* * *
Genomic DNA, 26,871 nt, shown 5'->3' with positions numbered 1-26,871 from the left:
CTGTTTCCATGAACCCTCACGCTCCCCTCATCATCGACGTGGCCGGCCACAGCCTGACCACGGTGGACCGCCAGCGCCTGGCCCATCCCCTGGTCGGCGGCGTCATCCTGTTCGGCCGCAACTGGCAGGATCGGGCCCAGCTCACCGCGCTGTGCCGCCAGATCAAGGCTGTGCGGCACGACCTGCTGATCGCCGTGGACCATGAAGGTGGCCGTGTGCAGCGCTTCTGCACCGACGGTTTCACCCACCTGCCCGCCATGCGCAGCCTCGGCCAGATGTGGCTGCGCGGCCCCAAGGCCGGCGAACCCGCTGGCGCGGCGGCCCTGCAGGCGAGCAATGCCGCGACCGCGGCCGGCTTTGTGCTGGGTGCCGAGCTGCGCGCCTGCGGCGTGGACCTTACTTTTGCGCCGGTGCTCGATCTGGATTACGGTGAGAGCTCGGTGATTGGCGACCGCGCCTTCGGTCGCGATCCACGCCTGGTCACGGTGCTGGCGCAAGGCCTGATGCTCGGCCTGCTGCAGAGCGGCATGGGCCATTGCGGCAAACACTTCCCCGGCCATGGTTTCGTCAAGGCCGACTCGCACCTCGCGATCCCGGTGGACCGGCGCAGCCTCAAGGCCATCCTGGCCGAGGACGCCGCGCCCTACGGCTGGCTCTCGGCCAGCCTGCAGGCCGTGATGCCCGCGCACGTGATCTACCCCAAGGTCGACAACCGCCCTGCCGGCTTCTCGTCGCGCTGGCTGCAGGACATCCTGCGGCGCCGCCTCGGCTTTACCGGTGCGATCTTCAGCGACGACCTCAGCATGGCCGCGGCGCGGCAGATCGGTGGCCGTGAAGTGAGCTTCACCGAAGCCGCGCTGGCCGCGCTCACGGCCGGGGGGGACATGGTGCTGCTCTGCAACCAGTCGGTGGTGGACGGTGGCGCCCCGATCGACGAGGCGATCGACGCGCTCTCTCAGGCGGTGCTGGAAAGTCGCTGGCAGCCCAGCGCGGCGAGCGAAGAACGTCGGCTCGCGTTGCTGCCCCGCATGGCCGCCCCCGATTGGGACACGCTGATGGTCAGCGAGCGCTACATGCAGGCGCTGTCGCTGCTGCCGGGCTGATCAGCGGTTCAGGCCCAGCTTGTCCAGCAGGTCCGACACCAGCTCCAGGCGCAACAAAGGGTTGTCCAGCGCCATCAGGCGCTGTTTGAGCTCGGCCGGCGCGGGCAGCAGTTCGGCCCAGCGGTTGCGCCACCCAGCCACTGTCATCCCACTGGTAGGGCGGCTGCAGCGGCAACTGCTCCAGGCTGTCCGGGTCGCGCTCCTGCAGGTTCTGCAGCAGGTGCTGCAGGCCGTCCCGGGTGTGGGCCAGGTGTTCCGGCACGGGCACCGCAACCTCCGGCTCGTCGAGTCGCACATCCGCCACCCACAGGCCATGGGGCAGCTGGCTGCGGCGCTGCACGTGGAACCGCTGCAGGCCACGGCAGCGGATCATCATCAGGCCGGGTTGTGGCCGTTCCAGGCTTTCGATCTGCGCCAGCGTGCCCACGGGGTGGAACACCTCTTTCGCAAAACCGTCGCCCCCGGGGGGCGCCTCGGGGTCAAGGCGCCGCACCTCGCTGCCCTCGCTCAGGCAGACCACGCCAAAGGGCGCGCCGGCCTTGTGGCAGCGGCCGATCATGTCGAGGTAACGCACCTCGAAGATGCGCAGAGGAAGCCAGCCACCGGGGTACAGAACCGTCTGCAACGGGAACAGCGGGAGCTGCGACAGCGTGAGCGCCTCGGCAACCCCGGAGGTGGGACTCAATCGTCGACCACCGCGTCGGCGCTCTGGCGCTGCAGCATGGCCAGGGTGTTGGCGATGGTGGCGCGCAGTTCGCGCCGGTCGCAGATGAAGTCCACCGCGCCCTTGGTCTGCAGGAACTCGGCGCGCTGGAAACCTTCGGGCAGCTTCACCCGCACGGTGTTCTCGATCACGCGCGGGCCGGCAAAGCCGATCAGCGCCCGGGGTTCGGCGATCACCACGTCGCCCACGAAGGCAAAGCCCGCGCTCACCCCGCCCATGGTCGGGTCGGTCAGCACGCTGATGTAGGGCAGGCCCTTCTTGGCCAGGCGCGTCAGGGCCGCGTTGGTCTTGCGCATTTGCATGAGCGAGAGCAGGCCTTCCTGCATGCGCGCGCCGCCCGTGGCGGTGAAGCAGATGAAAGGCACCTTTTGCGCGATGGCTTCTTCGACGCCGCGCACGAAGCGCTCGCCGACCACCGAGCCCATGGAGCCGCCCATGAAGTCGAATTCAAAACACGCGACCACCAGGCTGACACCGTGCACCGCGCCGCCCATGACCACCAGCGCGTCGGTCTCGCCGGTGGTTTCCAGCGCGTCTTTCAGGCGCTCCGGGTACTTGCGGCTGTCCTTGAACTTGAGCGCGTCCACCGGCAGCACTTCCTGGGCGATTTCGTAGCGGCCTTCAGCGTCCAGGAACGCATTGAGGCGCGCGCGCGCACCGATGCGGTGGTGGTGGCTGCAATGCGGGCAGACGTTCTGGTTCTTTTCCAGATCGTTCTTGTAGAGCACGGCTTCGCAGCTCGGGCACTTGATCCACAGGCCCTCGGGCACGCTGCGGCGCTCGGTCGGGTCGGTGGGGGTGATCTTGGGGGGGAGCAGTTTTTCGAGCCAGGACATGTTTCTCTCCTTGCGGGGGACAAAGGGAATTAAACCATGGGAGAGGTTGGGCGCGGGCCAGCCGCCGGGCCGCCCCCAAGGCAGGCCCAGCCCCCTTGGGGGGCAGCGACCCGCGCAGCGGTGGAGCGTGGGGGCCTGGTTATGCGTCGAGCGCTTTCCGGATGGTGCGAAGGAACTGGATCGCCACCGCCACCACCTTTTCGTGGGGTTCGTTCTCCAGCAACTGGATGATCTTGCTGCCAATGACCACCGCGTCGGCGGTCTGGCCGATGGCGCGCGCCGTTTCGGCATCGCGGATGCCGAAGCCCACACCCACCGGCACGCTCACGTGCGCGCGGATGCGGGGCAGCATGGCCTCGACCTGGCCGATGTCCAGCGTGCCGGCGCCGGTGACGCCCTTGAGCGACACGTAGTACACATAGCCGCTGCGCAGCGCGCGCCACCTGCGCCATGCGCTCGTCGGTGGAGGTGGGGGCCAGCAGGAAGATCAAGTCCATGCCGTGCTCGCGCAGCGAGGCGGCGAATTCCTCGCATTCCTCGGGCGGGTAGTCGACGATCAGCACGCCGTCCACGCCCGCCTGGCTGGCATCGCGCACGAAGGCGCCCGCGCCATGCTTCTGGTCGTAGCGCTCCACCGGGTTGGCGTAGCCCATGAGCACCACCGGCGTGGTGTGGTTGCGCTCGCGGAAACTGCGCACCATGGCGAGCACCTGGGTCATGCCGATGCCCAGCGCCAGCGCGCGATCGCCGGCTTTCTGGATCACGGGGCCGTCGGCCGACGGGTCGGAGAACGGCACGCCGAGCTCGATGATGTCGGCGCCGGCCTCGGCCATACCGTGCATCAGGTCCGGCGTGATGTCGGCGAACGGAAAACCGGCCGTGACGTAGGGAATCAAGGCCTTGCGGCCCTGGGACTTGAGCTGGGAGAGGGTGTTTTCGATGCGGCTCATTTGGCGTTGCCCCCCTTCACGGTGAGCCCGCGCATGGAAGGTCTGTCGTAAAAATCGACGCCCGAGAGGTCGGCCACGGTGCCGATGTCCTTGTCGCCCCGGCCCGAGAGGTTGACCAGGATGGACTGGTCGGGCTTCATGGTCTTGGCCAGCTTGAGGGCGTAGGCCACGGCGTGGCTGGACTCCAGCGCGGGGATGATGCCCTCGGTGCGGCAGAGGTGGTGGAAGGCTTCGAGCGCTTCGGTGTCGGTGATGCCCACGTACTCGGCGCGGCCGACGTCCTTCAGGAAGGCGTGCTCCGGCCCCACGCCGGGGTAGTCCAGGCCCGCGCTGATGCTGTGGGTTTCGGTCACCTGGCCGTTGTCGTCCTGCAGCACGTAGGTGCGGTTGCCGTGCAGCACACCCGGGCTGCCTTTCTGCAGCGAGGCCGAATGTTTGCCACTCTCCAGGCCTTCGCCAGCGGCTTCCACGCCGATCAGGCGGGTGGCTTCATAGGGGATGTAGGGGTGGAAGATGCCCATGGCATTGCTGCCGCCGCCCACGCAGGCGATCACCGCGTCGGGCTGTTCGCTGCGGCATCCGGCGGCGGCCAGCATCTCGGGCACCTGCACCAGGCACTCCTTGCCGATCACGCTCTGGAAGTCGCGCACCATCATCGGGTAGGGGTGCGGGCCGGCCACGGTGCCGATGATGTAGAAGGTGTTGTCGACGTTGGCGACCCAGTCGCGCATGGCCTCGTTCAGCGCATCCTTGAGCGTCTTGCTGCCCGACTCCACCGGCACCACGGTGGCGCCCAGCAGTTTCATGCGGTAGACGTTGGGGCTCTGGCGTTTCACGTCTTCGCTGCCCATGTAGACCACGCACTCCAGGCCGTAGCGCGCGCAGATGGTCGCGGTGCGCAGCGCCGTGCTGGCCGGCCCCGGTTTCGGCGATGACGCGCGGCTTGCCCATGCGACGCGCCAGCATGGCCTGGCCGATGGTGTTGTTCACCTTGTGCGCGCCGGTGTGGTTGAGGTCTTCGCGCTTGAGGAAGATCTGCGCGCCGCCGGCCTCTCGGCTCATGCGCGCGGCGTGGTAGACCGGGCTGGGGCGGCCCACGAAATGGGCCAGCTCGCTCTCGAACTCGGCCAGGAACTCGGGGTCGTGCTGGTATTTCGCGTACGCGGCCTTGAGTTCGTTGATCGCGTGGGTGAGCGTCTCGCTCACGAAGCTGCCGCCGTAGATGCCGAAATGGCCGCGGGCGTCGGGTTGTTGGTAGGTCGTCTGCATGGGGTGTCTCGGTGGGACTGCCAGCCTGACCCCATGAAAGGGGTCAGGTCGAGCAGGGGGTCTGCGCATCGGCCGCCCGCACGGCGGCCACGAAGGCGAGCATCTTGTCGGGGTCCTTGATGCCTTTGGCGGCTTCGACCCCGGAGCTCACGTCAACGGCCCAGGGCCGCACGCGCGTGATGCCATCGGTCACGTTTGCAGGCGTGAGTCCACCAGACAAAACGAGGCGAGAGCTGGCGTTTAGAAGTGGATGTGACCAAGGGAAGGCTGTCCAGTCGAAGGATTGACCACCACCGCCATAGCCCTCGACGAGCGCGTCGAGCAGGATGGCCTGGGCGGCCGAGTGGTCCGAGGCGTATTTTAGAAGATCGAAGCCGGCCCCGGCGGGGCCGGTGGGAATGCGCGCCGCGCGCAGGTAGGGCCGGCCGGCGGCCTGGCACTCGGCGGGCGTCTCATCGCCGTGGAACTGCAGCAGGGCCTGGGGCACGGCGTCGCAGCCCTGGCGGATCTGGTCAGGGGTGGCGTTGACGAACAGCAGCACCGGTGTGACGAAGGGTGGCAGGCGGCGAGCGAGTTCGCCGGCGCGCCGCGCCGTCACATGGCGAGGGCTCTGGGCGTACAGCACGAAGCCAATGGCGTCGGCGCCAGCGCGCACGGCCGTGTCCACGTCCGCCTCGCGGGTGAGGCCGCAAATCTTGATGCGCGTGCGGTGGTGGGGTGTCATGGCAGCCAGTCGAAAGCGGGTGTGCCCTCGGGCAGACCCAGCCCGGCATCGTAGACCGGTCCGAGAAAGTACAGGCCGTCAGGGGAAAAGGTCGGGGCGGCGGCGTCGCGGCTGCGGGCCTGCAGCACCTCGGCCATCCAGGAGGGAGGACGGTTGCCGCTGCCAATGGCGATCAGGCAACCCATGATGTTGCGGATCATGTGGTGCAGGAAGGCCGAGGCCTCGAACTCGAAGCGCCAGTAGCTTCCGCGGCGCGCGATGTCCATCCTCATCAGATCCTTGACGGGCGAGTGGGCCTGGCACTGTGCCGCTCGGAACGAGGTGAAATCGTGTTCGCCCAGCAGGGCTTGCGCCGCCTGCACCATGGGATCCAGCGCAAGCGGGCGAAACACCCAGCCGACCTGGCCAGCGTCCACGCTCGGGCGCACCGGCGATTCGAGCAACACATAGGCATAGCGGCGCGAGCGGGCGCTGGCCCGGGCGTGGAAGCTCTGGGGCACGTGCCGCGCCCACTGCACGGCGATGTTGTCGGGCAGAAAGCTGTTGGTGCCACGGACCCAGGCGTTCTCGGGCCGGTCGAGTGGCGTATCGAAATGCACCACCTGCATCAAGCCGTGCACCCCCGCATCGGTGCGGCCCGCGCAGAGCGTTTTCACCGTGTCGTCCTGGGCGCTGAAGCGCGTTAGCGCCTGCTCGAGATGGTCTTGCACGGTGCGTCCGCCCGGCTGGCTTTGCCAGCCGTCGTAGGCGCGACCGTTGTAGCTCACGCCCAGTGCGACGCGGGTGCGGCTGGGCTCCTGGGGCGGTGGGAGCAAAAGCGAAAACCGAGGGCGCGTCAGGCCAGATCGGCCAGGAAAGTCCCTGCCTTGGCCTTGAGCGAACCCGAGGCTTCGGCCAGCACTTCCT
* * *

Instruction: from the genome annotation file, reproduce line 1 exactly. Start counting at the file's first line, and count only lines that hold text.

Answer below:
Genomic DNA, 26,871 nt, shown 5'->3' with positions numbered 1-26,871 from the left: